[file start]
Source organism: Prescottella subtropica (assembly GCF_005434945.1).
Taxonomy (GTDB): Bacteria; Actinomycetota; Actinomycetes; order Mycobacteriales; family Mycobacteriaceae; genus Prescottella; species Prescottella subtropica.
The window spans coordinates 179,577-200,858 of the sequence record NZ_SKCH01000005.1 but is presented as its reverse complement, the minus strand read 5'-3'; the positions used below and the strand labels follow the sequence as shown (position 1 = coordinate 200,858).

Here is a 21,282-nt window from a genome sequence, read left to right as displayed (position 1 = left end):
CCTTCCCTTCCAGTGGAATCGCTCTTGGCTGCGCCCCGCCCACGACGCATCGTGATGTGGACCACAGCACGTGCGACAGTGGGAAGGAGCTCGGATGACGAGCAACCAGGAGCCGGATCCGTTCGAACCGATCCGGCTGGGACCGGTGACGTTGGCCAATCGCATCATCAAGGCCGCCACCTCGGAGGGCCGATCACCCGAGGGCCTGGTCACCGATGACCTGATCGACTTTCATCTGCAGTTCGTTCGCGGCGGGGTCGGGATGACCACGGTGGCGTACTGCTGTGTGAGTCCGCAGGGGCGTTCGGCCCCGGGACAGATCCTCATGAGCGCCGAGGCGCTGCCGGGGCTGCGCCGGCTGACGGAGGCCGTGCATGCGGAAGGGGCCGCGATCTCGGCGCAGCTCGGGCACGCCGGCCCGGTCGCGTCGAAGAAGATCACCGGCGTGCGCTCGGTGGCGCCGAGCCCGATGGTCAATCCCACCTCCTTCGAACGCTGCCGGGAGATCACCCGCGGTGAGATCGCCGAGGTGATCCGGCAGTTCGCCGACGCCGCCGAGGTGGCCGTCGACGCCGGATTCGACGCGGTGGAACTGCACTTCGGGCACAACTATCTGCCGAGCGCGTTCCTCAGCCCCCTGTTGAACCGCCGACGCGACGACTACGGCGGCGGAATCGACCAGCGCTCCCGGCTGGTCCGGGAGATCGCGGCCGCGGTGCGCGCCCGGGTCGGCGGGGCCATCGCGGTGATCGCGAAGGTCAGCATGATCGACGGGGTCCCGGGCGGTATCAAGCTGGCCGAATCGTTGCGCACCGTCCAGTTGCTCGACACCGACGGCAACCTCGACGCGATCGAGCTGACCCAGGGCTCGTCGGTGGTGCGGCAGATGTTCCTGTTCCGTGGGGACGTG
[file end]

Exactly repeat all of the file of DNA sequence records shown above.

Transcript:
Source organism: Prescottella subtropica (assembly GCF_005434945.1).
Taxonomy (GTDB): Bacteria; Actinomycetota; Actinomycetes; order Mycobacteriales; family Mycobacteriaceae; genus Prescottella; species Prescottella subtropica.
The window spans coordinates 179,577-200,858 of the sequence record NZ_SKCH01000005.1 but is presented as its reverse complement, the minus strand read 5'-3'; the positions used below and the strand labels follow the sequence as shown (position 1 = coordinate 200,858).

Here is a 21,282-nt window from a genome sequence, read left to right as displayed (position 1 = left end):
CCTTCCCTTCCAGTGGAATCGCTCTTGGCTGCGCCCCGCCCACGACGCATCGTGATGTGGACCACAGCACGTGCGACAGTGGGAAGGAGCTCGGATGACGAGCAACCAGGAGCCGGATCCGTTCGAACCGATCCGGCTGGGACCGGTGACGTTGGCCAATCGCATCATCAAGGCCGCCACCTCGGAGGGCCGATCACCCGAGGGCCTGGTCACCGATGACCTGATCGACTTTCATCTGCAGTTCGTTCGCGGCGGGGTCGGGATGACCACGGTGGCGTACTGCTGTGTGAGTCCGCAGGGGCGTTCGGCCCCGGGACAGATCCTCATGAGCGCCGAGGCGCTGCCGGGGCTGCGCCGGCTGACGGAGGCCGTGCATGCGGAAGGGGCCGCGATCTCGGCGCAGCTCGGGCACGCCGGCCCGGTCGCGTCGAAGAAGATCACCGGCGTGCGCTCGGTGGCGCCGAGCCCGATGGTCAATCCCACCTCCTTCGAACGCTGCCGGGAGATCACCCGCGGTGAGATCGCCGAGGTGATCCGGCAGTTCGCCGACGCCGCCGAGGTGGCCGTCGACGCCGGATTCGACGCGGTGGAACTGCACTTCGGGCACAACTATCTGCCGAGCGCGTTCCTCAGCCCCCTGTTGAACCGCCGACGCGACGACTACGGCGGCGGAATCGACCAGCGCTCCCGGCTGGTCCGGGAGATCGCGGCCGCGGTGCGCGCCCGGGTCGGCGGGGCCATCGCGGTGATCGCGAAGGTCAGCATGATCGACGGGGTCCCGGGCGGTATCAAGCTGGCCGAATCGTTGCGCACCGTCCAGTTGCTCGACACCGACGGCAACCTCGACGCGATCGAGCTGACCCAGGGCTCGTCGGTGGTGCGGCAGATGTTCCTGTTCCGTGGGGACGTG